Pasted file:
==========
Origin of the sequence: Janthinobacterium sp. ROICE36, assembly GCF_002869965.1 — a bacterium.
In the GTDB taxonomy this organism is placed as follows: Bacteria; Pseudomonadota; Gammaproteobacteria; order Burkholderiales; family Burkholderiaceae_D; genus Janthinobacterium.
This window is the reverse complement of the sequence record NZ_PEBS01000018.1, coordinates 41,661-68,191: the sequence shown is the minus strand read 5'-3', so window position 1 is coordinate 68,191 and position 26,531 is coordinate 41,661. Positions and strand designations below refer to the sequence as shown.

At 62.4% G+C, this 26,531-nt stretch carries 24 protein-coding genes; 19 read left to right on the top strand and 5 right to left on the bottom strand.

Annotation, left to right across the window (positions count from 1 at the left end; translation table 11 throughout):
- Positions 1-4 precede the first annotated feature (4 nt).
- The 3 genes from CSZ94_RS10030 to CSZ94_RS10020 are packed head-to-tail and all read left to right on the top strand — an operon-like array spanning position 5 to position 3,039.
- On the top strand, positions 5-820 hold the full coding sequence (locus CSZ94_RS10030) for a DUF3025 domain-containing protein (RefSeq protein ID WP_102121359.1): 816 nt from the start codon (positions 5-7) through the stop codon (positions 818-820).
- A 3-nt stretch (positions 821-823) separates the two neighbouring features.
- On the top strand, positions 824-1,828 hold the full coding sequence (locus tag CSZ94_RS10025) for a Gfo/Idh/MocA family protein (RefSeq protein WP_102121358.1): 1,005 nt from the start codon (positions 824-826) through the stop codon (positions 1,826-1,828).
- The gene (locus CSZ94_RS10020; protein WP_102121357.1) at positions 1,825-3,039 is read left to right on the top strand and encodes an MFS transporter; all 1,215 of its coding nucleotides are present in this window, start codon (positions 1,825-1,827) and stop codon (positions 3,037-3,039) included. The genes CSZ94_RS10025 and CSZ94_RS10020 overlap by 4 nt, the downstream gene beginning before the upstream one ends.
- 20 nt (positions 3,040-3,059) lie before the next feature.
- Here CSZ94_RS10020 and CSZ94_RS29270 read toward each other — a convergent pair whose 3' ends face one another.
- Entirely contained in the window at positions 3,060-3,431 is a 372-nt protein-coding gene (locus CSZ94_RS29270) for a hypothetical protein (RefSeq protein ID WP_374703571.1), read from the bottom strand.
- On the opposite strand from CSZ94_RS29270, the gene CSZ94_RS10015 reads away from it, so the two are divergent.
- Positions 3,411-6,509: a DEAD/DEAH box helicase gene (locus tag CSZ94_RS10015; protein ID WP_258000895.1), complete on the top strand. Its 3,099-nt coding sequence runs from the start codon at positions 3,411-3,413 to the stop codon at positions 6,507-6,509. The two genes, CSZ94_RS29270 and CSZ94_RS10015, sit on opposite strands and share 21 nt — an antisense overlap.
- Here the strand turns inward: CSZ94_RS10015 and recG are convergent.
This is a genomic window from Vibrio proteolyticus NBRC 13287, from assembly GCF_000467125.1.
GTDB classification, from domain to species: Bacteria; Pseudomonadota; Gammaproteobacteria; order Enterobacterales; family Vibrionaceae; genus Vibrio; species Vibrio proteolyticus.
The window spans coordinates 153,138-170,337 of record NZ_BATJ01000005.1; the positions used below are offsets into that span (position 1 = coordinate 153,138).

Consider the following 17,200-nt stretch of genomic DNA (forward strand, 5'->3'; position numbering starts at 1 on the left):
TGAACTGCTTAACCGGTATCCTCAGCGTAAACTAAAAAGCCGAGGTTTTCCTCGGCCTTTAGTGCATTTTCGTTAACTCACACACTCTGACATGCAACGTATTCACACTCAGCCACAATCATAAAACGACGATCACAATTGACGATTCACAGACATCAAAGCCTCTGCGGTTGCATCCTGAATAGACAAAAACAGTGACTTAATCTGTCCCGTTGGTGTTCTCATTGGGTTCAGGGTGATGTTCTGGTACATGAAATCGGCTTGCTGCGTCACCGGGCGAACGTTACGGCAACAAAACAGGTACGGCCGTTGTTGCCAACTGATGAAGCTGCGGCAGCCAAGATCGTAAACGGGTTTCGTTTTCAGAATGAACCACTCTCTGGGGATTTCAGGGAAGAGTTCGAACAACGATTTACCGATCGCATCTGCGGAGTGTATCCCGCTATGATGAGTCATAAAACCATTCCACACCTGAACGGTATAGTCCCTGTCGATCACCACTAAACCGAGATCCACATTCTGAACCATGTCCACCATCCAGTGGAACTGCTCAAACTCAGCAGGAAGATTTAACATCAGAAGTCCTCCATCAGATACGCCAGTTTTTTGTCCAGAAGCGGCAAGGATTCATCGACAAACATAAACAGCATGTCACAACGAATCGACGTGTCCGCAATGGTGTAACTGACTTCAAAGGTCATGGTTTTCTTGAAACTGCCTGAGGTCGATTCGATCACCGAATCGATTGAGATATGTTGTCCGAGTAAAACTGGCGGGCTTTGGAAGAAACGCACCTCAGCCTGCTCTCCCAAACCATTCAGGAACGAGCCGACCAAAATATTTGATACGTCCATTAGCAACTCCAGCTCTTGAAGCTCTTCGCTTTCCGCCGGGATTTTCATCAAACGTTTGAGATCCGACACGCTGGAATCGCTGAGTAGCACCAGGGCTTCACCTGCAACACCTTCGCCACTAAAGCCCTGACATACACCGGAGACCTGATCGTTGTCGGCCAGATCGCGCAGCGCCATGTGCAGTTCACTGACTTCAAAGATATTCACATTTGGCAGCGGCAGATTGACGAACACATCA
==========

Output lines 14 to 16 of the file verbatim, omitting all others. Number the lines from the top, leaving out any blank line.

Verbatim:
- Entirely contained in the window at positions 3,060-3,431 is a 372-nt protein-coding gene (locus CSZ94_RS29270) for a hypothetical protein (RefSeq protein ID WP_374703571.1), read from the bottom strand.
- On the opposite strand from CSZ94_RS29270, the gene CSZ94_RS10015 reads away from it, so the two are divergent.
- Positions 3,411-6,509: a DEAD/DEAH box helicase gene (locus tag CSZ94_RS10015; protein ID WP_258000895.1), complete on the top strand. Its 3,099-nt coding sequence runs from the start codon at positions 3,411-3,413 to the stop codon at positions 6,507-6,509. The two genes, CSZ94_RS29270 and CSZ94_RS10015, sit on opposite strands and share 21 nt — an antisense overlap.